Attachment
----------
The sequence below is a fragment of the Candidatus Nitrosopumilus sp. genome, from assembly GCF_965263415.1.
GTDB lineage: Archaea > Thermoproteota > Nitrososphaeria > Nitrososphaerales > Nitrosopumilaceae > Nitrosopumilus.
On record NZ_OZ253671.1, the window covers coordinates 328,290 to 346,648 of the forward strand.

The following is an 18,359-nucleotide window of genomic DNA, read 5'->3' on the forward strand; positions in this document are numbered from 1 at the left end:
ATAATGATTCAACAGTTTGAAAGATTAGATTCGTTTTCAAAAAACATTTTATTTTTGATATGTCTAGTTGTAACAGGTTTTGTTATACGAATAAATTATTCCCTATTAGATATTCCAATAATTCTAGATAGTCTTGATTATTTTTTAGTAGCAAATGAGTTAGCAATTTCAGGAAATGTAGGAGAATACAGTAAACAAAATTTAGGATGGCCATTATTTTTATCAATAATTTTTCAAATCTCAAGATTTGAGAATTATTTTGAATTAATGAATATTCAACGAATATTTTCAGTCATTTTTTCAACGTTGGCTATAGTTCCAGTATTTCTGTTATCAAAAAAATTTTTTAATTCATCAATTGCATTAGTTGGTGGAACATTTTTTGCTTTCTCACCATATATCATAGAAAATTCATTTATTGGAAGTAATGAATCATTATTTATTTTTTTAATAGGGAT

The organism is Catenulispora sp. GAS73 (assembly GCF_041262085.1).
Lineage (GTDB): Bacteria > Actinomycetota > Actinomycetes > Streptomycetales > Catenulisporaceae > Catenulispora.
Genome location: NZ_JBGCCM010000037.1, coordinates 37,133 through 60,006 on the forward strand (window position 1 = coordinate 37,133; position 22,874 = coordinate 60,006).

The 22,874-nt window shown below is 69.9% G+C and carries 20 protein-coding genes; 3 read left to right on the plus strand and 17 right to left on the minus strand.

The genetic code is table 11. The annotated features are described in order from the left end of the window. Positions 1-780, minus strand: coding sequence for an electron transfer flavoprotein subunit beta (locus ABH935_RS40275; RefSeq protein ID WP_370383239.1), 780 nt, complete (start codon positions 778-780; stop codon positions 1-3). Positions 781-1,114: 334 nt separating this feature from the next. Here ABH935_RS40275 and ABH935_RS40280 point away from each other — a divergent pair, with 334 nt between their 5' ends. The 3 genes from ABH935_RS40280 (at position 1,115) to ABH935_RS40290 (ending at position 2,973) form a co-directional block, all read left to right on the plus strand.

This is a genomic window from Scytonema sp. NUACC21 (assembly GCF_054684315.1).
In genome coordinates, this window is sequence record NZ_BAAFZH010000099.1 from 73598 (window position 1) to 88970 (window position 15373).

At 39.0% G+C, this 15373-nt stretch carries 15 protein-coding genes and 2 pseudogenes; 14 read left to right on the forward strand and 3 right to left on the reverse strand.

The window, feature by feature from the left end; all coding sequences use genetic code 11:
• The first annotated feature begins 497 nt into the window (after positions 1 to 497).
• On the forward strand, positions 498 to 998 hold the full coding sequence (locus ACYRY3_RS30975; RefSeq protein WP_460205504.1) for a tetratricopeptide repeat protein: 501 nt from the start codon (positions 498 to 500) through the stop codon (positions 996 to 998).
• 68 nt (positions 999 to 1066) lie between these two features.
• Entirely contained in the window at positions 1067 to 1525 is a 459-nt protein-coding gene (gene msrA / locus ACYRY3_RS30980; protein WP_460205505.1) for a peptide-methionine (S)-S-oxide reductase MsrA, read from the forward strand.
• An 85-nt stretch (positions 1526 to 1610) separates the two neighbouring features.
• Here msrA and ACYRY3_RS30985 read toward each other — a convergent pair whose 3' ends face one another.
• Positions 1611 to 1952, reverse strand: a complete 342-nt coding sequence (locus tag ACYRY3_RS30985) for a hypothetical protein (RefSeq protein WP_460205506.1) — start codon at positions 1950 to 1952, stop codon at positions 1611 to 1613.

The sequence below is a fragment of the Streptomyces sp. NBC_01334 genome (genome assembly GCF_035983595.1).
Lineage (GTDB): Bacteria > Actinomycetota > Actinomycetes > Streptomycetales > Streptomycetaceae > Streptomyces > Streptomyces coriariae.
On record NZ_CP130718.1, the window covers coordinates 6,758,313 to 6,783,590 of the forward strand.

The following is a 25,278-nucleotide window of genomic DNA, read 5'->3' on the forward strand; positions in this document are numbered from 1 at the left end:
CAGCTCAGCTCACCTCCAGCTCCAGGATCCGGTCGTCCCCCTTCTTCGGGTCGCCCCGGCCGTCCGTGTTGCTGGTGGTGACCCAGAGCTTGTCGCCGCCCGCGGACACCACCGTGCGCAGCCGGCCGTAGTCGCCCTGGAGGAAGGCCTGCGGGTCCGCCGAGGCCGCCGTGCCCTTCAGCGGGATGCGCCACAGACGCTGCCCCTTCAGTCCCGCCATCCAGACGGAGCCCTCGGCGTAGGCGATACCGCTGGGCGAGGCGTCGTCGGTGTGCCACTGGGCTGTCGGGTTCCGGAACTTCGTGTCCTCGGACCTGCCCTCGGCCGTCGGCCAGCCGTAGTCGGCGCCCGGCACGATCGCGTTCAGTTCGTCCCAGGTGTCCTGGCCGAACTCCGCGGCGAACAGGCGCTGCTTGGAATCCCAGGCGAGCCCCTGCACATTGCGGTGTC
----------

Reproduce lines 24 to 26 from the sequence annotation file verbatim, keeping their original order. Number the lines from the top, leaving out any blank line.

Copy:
On record NZ_CP130718.1, the window covers coordinates 6,758,313 to 6,783,590 of the forward strand.

The following is a 25,278-nucleotide window of genomic DNA, read 5'->3' on the forward strand; positions in this document are numbered from 1 at the left end:
CAGCTCAGCTCACCTCCAGCTCCAGGATCCGGTCGTCCCCCTTCTTCGGGTCGCCCCGGCCGTCCGTGTTGCTGGTGGTGACCCAGAGCTTGTCGCCGCCCGCGGACACCACCGTGCGCAGCCGGCCGTAGTCGCCCTGGAGGAAGGCCTGCGGGTCCGCCGAGGCCGCCGTGCCCTTCAGCGGGATGCGCCACAGACGCTGCCCCTTCAGTCCCGCCATCCAGACGGAGCCCTCGGCGTAGGCGATACCGCTGGGCGAGGCGTCGTCGGTGTGCCACTGGGCTGTCGGGTTCCGGAACTTCGTGTCCTCGGACCTGCCCTCGGCCGTCGGCCAGCCGTAGTCGGCGCCCGGCACGATCGCGTTCAGTTCGTCCCAGGTGTCCTGGCCGAACTCCGCGGCGAACAGGCGCTGCTTGGAATCCCAGGCGAGCCCCTGCACATTGCGGTGTC